Design a Full HTML5/CSS3 Template Replica of Digg v3




Social media junkies on the turn of the year 2004 surely remember Digg. It was the powerhouse of social news, all the techies would flock to Digg on a daily basis. And it’s been through quite a few changes recently with the v4 redesign. However I fondly remember Digg’s classic appeal running under v3 as the most accepted web interface.

Thus I’ve taken the liberty to re-code the entire front page template into HTML5/CSS3! And in this short tutorial I’ll be introducing you to some of my techniques. Additionally I’ve offered the source code completely free to download for your own usage. Much of the design I’ve had to piece together through the Wayback Machine Internet archives.

Digg v3 Template hand-coded into HTML5/CSS3

Live DemoDownload Source Code

Examining HTML Structure

We should start off the tutorial by glossing over my core HTML page. Inside the source file we’re only working with a couple images and 2 files – index.html and global.css. I’ve included some light jQuery code towards the bottom of our index page as well. We use this to display the dropdown effect in the header menu area.

<body>
	<div id="w">
		<!-- @begin header -->
		<header>
			<h1><a href="#">digg</a></h1>
			
			<a href="#" class="head-linking">Join Digg</a>
			<a href="#" class="head-linking side-brdr">About</a>
			<a href="#" class="head-linking side-brdr">Login</a>

This is the first block entering our root body area. I’ve used the HTML5 header element to properly encase our top bar and navigation. Additionally the Digg logo is inside an h1 tag for clarity. The inner text is removed in the CSS with a negative text-indent property.

Another interesting portion of the home page is our top navigation. These include drop-down submenus where users can browse through the many different categories. I passed over the nav element here to instead use it on the bottom row.

			<div id="topnav">
				<ul id="topmainnav">
					<li>
						<a href="#">Technology <em id="drop101"> more</em></a>
						<ul class="catdrop" id="catdrop101" style="display:none;">
							<li><a href="#">Apple</a></li>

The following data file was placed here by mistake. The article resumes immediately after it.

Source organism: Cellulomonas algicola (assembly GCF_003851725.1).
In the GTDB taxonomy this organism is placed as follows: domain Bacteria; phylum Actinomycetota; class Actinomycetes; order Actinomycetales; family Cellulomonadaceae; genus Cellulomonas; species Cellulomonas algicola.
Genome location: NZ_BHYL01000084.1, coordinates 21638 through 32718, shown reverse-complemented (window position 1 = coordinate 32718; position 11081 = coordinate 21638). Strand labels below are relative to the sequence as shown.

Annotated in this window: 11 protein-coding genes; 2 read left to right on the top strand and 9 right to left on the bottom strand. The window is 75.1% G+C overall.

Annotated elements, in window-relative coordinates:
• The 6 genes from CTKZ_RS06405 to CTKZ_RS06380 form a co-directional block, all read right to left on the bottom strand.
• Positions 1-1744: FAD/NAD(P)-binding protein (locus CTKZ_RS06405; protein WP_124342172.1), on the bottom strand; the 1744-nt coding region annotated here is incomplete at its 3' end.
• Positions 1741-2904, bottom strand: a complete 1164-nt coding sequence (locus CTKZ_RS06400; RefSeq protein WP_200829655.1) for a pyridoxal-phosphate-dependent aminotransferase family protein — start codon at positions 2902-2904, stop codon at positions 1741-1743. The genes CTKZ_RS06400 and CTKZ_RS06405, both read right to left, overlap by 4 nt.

<li><a href="#">Design</a></li>
							<li><a href="#">Gadgets</a></li>
							<li><a href="#">Hardware</a></li>
							<li><a href="#">Industry News</a></li>
							<li><a href="#">Linux/Unix</a></li>
							<li><a href="#">Microsoft</a></li>
							<li><a href="#">Mods</a></li>
							<li><a href="#">Programming</a></li>
							<li><a href="#">Security</a></li>
							<li><a href="#">Software</a></li>
						</ul>
					</li>

Inside each of the root list item elements we nest another unordered list. The class .catdrop distinguishes between the dropdown category lists and apply styles accordingly. The additional em tag with an ID of “drop10X” actually displays the small arrow button off to the right. Whenever the user clicks the em tag jQuery will toggle the next unordered list.

<div id="topsubnav">
				<nav>
					<a href="#" class="current" id="popped">Popular</a>
					<a href="#" id="upcoming">Upcoming</a>
				</nav>
				
				<ul class="media">
					<li><a href="#">News</a></li>
					<li><a href="#">Videos</a></li>
					<li><a href="#">Images</a></li>
					<li class="xtra"><a href="#" class="customize">Customize</a></li>
				</ul>
			</div>

Now topsubnav is the last of our header area containing the final bottom bar. Notice that we use CSS3 techniques to add in rounded corners instead of Digg’s old sliding doors with images. The only HTML5 nav element we use holds the popular/upcoming links.

Designing News Articles

Now let’s look into the code I’ve written for each news article. Since the Digg layout needs to expand as the user re-sizes the browser I’ve set the sidebar area first in code. The width is static so our left content area can fluidly move back and forth for readjustments.